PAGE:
- The Rams' fourth-quarter comeback of 14 points became the largest in Super Bowl history for a team to tie or take the lead in the fourth quarter, until surpassed by the Patriots' comeback from 25 points down in Super Bowl LI. Also this was the second time a team down 10 or more points in the 4th quarter had tied the game, the other being the Titans against the Rams two years earlier in Super Bowl XXXIV.
- The Patriots are the second team to have worn three different color jerseys in the Super Bowl: red in Super Bowl XX; white in Super Bowl XXXI, Super Bowl XXXIX, Super Bowl XLIX, Super Bowl LI, Super Bowl LII and Super Bowl LIII; and blue in Super Bowl XXXVI, Super Bowl XXXVIII, Super Bowl XLII, and Super Bowl XLVI. (Denver Broncos wore orange in Super Bowl XII, Super Bowl XXII, Super Bowl XXIV and Super Bowl XLVIII; blue in Super Bowl XXXII; and white in Super Bowl XXI, Super Bowl XXXIII and Super Bowl 50.)
|St. Louis Rams||New England Patriots|
|First downs rushing||7||6|
|First downs passing||16||8|
|First downs penalty||3||1|
|Third down efficiency||5/13||2/11|
|Fourth down efficiency||0/0||0/0|
|Net yards rushing||90||133|
|Yards per rush||4.1||5.3|
|Passing – Completions-attempts||28/44||16/27|
|Times sacked-total yards||3–28||2–11|
|Net yards passing||337||134|
|Total net yards||427||267|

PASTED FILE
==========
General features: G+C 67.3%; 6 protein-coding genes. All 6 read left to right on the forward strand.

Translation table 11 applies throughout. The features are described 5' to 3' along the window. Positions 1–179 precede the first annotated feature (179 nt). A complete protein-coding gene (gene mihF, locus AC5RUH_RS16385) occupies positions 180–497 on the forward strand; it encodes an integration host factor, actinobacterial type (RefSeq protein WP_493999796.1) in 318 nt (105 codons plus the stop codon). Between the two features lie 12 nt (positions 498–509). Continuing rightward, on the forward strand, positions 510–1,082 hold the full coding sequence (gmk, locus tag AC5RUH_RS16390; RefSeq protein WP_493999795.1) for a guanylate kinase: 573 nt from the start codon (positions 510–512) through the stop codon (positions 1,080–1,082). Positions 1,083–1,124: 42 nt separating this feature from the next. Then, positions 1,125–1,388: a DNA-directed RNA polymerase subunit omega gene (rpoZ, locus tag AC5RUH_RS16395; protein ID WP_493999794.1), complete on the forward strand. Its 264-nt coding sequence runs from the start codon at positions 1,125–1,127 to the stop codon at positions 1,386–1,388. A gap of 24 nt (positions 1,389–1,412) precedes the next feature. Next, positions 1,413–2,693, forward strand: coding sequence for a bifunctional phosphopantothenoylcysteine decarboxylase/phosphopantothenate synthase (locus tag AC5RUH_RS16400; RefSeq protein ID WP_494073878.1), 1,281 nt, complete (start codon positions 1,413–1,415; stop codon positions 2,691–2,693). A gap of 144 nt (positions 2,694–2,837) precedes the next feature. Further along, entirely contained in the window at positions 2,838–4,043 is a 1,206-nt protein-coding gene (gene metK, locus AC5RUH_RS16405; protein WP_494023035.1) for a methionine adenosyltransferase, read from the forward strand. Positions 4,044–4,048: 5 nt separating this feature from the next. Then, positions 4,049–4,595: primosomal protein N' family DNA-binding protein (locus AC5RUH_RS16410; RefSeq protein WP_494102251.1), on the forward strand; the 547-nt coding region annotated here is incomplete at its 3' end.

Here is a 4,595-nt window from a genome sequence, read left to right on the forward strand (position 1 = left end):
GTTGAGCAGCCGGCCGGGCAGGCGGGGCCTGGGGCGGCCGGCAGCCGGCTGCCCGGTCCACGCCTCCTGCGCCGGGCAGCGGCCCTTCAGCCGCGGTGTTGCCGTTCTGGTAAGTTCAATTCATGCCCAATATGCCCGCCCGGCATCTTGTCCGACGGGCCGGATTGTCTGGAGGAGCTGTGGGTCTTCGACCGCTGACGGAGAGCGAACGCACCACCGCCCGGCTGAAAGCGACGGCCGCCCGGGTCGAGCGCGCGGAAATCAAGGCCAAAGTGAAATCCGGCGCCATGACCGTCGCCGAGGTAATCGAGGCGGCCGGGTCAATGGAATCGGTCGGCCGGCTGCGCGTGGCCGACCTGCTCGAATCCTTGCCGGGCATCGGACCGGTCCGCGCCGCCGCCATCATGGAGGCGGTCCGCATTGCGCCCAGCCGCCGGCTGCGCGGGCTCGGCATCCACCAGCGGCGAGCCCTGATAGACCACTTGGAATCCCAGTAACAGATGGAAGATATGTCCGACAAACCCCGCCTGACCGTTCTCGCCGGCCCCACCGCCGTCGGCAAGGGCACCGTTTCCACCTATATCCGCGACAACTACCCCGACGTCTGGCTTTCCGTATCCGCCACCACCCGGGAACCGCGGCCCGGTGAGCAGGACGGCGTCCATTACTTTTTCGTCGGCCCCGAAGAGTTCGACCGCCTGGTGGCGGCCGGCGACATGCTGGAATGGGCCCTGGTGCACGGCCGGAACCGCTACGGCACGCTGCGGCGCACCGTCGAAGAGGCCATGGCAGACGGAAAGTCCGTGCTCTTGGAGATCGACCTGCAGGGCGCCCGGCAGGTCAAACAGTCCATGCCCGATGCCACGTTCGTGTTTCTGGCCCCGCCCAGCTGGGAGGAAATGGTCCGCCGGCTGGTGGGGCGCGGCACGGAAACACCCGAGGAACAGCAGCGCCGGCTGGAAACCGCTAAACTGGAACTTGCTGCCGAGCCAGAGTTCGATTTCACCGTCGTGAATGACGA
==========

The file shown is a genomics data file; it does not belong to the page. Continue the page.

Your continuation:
|Punt returns-total yards||3–6||1–4|
|Kickoff returns-total yards||4–82||4–100|
|Interceptions-total return yards||0–0||2–77|
|Time of possession||33:30||26:30|
|J. R. Redmond||1||–4||0||–4||–4.00|
|J. R. Redmond||3||24||0||11||3|
1Completions/attempts 2Carries 3Long gain 4Receptions 5Times targeted
- Most yards allowed in a win, 427 - Patriots
- Fewest rushing attempts, both team totals, 47 - Patriots (25) Rams (22)
Source:Hall of Fame ‡
|St. Louis||Position||Position||New England|
|Torry Holt||WR||Troy Brown|
|Orlando Pace‡||LT||Matt Light|
|Tom Nütten||LG||Mike Compton|
|Andy McCollum||C||Damien Woody|
|Adam Timmerman||RG||Joe Andruzzi|
|Rod Jones||RT||Greg Randall|
|Ernie Conwell||TE||Jermaine Wiggins|
|Isaac Bruce||WR||David Patten|
|Kurt Warner‡||QB||Tom Brady|
|Marshall Faulk‡||RB||Antowain Smith|
|Jeff Robinson||TE||FB||Marc Edwards|
|Chidi Ahanotu||LE||Bobby Hamilton|
|Brian Young||LDT||DT||Brandon Mitchell|
|Jeff Zgonina||RDT||DT||Richard Seymour|
|Grant Wistrom||RE||Anthony Pleasant|
|Don Davis||LLB||Mike Vrabel|
|London Fletcher||MLB||Tedy Bruschi|
|Tommy Polley||RLB||Roman Phifer|
|Aeneas Williams‡||LCB||Ty Law‡|
|Dexter McCleon||RCB||Otis Smith|
|Adam Archuleta||SS||Lawyer Milloy|
|Kim Herring||FS||Tebucky Jones|
|Jeff Wilkins||K||Adam Vinatieri|
|John Baker||P||Ken Walter|
Four hours after the game ended, Tom Brady visited Bill Belichick's hotel room where, as per team rules, he had to get his coach's permission to miss the team flight and instead travel to Disney World in Orlando. Belichick gave him a perplexed look, and after a few seconds of dead silence, responded, "Of course you can go. How many times do you win the Super Bowl?"